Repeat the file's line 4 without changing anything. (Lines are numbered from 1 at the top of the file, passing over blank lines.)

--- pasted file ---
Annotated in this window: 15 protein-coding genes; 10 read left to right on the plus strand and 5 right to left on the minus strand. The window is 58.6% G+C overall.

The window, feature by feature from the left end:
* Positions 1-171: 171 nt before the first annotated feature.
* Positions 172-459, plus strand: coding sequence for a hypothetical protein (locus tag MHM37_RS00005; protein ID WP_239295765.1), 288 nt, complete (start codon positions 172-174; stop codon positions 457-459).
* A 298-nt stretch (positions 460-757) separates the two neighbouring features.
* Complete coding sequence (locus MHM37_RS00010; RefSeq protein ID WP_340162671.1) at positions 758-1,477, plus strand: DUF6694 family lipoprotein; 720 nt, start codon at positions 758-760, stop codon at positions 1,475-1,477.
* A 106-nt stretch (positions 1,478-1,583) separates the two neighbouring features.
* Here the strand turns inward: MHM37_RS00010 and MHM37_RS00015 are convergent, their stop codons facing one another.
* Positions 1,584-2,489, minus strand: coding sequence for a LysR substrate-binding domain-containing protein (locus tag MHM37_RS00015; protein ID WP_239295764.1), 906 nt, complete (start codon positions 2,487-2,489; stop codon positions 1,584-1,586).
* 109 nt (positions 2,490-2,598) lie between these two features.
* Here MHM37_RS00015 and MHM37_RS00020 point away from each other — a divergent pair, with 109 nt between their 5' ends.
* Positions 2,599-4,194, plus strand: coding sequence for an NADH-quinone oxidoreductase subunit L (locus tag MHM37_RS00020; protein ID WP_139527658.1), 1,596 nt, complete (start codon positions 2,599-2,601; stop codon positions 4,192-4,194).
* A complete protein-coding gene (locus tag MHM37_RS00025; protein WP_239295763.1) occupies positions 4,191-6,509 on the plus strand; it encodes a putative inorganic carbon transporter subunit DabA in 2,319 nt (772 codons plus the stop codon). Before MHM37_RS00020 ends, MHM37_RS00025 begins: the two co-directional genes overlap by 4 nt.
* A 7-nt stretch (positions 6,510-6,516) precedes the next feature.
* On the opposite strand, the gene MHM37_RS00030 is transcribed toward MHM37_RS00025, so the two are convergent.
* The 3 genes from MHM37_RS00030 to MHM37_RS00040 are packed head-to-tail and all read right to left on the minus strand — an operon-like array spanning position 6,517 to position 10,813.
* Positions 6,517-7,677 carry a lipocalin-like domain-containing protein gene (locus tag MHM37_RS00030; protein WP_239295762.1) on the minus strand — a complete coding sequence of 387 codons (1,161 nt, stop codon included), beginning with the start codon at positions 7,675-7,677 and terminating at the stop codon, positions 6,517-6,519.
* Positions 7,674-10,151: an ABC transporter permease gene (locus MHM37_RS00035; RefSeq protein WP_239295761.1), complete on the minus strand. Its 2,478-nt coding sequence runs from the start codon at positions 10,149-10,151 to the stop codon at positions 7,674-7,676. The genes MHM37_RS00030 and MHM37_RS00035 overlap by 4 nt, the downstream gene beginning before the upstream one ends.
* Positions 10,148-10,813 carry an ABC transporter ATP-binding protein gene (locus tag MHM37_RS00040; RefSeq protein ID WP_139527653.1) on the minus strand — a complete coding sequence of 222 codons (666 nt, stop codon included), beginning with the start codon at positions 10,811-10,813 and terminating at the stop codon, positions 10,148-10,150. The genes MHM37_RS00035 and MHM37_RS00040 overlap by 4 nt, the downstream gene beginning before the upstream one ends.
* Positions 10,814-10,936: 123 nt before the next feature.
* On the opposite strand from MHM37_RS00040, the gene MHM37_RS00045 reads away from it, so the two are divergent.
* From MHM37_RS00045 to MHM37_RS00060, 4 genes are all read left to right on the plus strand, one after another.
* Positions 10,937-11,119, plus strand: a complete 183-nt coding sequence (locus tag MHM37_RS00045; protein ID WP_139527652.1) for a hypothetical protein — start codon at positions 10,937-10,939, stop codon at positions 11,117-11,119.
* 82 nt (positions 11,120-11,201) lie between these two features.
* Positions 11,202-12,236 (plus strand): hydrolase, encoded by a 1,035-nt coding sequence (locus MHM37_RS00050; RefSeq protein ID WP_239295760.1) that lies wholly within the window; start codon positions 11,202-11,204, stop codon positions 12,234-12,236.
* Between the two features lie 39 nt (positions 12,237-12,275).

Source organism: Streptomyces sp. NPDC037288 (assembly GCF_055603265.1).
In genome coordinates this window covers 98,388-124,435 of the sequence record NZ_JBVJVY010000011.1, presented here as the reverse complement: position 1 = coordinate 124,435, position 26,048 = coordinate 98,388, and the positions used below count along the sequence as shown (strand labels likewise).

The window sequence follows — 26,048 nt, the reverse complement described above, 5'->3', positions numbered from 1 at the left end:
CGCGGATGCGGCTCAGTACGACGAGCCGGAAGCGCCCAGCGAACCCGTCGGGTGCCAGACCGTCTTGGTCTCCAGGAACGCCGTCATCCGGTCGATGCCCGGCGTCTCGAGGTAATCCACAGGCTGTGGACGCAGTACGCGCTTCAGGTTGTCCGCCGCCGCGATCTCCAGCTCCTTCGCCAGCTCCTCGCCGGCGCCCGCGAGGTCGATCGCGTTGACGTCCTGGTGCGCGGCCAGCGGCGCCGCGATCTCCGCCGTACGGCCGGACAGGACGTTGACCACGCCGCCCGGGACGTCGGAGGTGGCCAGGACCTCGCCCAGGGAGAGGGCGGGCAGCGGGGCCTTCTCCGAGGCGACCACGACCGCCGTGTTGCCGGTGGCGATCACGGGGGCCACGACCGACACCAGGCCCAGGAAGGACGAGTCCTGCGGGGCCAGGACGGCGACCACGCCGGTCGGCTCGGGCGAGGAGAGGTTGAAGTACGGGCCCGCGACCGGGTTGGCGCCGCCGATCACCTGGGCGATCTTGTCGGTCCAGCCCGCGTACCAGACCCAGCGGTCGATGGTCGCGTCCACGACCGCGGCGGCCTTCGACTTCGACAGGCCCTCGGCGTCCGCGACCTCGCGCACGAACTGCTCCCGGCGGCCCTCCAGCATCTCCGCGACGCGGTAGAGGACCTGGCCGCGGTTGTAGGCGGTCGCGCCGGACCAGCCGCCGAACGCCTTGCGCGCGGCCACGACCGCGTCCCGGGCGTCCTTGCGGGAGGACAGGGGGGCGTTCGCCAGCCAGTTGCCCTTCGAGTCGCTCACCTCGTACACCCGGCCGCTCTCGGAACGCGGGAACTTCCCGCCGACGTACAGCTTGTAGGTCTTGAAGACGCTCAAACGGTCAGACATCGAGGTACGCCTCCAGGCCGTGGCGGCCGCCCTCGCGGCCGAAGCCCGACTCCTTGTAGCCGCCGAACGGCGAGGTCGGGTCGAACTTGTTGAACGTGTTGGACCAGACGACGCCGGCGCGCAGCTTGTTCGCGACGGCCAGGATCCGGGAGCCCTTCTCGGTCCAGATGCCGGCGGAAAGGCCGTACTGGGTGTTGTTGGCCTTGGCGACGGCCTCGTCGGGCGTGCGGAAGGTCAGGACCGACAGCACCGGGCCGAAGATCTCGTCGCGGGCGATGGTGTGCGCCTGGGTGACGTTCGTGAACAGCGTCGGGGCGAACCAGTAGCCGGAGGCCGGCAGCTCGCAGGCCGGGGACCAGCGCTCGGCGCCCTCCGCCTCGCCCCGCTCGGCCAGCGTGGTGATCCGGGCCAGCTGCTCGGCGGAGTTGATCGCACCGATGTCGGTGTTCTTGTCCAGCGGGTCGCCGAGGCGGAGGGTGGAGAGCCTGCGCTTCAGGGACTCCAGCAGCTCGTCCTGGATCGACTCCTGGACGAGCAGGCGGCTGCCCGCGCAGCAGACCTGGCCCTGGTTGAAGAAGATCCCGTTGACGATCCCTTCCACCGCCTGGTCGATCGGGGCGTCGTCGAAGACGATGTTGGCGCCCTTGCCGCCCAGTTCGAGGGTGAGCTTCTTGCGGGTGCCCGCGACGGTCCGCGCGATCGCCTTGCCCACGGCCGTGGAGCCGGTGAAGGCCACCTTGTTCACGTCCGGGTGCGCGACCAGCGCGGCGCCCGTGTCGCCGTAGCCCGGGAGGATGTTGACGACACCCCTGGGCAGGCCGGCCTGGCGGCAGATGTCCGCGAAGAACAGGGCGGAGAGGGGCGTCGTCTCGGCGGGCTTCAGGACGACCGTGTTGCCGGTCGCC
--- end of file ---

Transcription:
* Positions 172-459, plus strand: coding sequence for a hypothetical protein (locus tag MHM37_RS00005; protein ID WP_239295765.1), 288 nt, complete (start codon positions 172-174; stop codon positions 457-459).